The KPIs You Should Be Tracking As a Project Management Consultant
“It’s all about the money…” That's how the song goes. But in the world of project management consultants, it’s all about the metrics. Without the right metrics there is no way to really measure your success. There are a number of KPIs (Key Performance Indicators) for project management (probably more than people realise). Essentially, all these KPIs can be divided into 4 categories:
Project Management KPIs Examples
To ensure that you can keep track of your project management successes, here are some of the most important project management KPIs examples:
Veering off the budget path
It’s not strange to see changes to the budget throughout the duration of a project. But, it’s important to keep track of how often the budget changes and why. You will need to measure all baseline expenses along with expected values.
Lining up the line items
This helps to keep a more detailed overview of the project budget and helps project managers to keep a track of individual expenses.
Calculate the planned value
Planned value is the outstanding total when looking at the pending tasks. This planned value will help you to adjust the budget more accurately and complete the project effectively.
Calculate the budget creation cycle time
This is how long it will take to create an effective budget for the business/company. It’s important to note though, that this cycle time spans all the way from conception and research to the final agreement.
Keep track of the cost performance index
This helps to compare the budget to the actual amount of money spent. This, of course, relates to individual tasks and expenses as well as the overall budget and project. It will measure the expense efficiency of the project.
Keep track of the project milestones
Another important project management KPI that project management consultants need to keep a track of is project milestones. It is the number of completed milestones according to the expected and planned deadlines.
Determine the cycle time
You need to calculate the time it takes to complete each of the task that forms a part of the project.
Calculate time spent
This is the accumulative time that team members as well as project managers spent on the project. In order to calculate this, we need the time spent by each individual on the project which is also very helpful information to have.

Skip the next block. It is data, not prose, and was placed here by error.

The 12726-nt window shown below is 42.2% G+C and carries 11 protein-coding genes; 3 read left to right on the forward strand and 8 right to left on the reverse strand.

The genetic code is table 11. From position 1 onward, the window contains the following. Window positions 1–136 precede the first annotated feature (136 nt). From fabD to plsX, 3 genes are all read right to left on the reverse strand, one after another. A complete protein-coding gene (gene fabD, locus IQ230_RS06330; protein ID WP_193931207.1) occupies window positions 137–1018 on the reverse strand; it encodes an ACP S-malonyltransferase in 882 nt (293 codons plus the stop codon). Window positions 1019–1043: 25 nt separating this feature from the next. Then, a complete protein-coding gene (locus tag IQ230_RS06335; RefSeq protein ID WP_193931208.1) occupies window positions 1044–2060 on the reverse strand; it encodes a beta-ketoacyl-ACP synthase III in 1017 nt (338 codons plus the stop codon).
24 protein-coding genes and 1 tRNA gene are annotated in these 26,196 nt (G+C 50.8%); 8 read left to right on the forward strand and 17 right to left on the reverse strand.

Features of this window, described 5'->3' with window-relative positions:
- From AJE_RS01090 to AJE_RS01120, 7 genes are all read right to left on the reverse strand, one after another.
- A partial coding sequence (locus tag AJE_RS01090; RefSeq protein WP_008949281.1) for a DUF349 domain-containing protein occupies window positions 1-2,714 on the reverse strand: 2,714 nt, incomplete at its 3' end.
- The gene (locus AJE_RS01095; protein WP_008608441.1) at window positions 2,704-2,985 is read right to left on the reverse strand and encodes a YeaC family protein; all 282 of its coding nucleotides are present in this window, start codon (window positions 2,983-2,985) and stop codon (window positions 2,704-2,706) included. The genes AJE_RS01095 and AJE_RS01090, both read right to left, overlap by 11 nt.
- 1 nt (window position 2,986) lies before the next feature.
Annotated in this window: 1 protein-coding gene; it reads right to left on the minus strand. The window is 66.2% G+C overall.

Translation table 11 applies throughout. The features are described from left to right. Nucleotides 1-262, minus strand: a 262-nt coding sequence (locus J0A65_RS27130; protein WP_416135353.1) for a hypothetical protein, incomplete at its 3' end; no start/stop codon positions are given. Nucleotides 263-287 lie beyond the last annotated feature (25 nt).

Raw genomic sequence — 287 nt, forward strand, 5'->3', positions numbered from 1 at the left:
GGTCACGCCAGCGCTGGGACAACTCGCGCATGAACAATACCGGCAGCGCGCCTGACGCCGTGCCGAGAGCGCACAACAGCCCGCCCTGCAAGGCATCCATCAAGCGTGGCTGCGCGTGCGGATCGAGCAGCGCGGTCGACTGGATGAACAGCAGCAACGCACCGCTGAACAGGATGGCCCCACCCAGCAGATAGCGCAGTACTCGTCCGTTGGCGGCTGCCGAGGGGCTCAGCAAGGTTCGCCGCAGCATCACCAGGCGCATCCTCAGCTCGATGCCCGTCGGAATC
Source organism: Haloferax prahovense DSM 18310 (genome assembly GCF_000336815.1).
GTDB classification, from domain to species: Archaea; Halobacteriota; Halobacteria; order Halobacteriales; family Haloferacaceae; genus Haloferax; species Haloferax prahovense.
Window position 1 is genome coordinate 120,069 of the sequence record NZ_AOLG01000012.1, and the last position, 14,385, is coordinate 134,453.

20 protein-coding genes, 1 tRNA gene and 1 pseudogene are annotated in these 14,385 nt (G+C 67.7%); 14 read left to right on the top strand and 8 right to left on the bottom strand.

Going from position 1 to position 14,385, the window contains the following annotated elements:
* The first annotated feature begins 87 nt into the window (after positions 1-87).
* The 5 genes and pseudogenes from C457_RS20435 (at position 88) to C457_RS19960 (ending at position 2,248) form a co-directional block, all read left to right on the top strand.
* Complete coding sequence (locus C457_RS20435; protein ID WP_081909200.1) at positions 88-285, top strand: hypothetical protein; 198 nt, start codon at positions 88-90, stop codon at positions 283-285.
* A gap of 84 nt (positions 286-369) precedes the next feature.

Convert time spent into workdays
There is something to be said for relatability. Most of us will struggle to grasp a set number of hours. We’ll either feel that it’s too few or too much for our minds to actually grasp what that means. People will understand and relate better to someone explaining that they’ve lost an entire work week due to an unnecessary mistake than mentioning 40 hours.
Do the resource capacity math
This is another one of the project management KPIs that is absolutely crucial to any project and project management consultants. Although it might sound complicated, it’s a very simple formula. Resource Capacity = Number of individuals working on the project X % of time available in their schedules to work on the project.
Calculate the on-time percentage
You will need to keep a track of all the tasks that are successfully completed within the allotted time. You need to calculate the overall on-time completion percentage of the project.
Keep track of schedule changes
With any project a certain amount of schedule adjustments can be expected, but at some point too many changes or constant changes to the structure of the project can be detrimental to the success of the project.
Measure customer satisfaction
Whether a product or service, you’ll need to evaluate how satisfied customers were. This can be measured in terms of customer testimonials as well as brand loyalty in regards to returning customers. Most project management consultants make use of past customer experiences that were noted as well as surveys in order to establish a clear picture of customer satisfaction.
Make note of all the errors
This relates to the number of times team members had to redo or rewrite something in terms of a specific project. When it comes to KPIs for project management, this is an important one since this can have a big impact on budget.
To read up on all the KPIs that can be used to measure a project success is legion. We have merely highlighted some of the most important project management KPIs examples. For more comprehensive KPIs for project management you’ll probably need to grab a copy of one of Harold Kerzner, Ph,D’s books such as Project Management 2.0: Leveraging Tools, Distributed Collaboration, and Metrics or Project Management Metrics, KPIs, and Dashboards: A Guide to Measuring and Monitoring Project Performance. Alternatively, keep an eye out on our latest courses here.